Senate Takes Shots At Big Banks In Budget Amendments

The nation’s biggest and most powerful financial institutions took a few hits during the marathon Senate budget debate.

By Peter Schroeder

Among the hundreds of amendments introduced during the debate that stretched into the early hours of Saturday morning, the Senate easily cleared a handful of amendments that, while nonbinding, fire warning shots across the bow of Wall Street’s major players.

In a chamber that is divided on almost everything, members agreed unanimously to an amendment offered by Sens. David Vitter (R-La.) and Sherrod Brown (D-Ohio) that would end federal subsidies for banks that are “too big to fail.”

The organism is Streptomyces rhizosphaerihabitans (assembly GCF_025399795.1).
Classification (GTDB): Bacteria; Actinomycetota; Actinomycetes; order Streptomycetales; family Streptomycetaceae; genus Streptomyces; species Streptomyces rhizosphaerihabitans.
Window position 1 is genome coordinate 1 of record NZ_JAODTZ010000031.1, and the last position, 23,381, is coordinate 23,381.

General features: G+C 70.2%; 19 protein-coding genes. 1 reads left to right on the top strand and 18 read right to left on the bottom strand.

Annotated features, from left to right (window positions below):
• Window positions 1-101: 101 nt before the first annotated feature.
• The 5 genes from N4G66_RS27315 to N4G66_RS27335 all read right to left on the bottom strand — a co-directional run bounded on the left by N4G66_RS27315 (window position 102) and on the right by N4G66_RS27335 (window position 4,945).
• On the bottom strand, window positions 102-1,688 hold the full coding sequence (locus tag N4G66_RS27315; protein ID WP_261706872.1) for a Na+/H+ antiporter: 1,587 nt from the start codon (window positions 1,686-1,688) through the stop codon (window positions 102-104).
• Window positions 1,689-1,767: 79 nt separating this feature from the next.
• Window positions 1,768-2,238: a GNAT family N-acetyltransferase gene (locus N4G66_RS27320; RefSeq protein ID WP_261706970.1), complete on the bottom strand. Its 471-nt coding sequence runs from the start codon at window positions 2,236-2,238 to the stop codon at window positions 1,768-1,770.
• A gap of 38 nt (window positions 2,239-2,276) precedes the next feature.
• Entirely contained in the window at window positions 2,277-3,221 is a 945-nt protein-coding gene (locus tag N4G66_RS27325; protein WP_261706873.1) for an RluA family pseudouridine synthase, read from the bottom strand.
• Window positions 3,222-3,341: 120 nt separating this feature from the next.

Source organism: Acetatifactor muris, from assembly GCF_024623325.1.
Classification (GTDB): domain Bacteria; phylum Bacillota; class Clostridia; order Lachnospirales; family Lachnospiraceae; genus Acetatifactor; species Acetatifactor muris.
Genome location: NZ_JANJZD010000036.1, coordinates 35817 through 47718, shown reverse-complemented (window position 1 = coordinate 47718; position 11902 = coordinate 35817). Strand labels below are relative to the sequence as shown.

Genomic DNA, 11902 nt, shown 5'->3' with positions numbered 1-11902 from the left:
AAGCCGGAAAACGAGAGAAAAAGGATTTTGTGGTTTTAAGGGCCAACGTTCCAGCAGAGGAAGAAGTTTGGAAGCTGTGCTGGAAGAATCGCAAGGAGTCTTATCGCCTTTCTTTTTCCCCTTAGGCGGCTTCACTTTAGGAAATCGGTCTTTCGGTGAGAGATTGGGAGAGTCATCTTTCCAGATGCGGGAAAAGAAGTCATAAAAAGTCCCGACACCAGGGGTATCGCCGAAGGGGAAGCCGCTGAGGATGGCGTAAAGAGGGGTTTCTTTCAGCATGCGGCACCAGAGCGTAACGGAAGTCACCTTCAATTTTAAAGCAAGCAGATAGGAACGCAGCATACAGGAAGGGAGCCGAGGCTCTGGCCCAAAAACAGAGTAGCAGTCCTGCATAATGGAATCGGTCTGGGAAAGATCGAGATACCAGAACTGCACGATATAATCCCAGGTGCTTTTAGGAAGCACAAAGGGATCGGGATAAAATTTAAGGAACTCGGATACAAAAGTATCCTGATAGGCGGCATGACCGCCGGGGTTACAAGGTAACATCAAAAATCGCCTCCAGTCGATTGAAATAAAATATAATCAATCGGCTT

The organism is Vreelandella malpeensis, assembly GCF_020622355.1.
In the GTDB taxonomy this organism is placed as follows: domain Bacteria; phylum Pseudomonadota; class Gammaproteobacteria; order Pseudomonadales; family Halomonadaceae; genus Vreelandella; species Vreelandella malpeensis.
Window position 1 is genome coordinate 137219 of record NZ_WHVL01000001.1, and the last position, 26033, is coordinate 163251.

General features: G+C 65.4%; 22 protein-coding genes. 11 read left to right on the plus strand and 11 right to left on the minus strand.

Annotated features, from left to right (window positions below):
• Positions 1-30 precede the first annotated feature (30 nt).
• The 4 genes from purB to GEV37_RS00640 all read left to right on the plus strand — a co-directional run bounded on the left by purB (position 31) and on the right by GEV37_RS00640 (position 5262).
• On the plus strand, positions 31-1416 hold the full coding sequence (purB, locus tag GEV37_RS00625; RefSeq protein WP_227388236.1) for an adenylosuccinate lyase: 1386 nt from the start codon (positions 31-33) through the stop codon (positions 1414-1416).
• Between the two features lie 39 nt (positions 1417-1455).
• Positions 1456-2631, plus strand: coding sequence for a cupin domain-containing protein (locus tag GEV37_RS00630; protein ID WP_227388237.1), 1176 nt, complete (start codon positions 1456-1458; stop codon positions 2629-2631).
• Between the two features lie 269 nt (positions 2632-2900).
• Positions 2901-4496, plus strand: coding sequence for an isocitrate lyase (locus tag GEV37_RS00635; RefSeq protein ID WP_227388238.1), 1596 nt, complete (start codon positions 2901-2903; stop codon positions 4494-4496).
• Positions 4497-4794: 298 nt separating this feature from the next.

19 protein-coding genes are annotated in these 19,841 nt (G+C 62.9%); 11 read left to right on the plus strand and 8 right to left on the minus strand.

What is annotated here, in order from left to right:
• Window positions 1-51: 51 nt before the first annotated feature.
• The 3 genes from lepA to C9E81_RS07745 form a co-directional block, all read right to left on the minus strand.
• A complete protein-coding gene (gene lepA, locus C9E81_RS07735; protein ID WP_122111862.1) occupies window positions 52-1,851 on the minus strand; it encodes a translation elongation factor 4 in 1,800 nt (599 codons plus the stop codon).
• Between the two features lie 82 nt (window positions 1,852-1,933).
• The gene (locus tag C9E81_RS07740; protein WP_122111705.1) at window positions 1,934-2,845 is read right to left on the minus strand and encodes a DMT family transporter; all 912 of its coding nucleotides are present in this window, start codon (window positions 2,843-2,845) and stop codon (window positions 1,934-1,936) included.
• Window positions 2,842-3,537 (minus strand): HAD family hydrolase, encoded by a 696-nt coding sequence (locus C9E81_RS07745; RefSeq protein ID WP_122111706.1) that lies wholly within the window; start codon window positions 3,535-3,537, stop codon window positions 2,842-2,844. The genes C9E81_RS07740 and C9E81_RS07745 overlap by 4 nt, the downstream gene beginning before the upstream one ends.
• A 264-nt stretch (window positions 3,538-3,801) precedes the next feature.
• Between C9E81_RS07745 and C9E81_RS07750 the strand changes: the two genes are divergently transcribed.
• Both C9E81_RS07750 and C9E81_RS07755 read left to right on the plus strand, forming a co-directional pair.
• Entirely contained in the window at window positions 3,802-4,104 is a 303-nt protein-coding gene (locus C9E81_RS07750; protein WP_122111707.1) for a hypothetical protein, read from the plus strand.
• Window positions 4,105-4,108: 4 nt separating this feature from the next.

“This is a really impressive sign that we mean business on ending too-big-to-fail,” said Vitter. “Mega-banks are still receiving special handouts that create an uneven playing field — making it harder for our community banks and credit unions to compete with the mega-banks.”

The amendment would end any subsidies or funding advantages massive banks enjoy due to their size, targeting banks worth more than $500 billion. It passed 99-0.

“Being against ‘too big to fail’ is like being in favor of motherhood and apple pie,” said Brian Gardner, senior vice president for Washington research at Keefe, Bruyette and Woods. “In some ways, it’s a ‘check the box.’ You have to be on the right side of it.”

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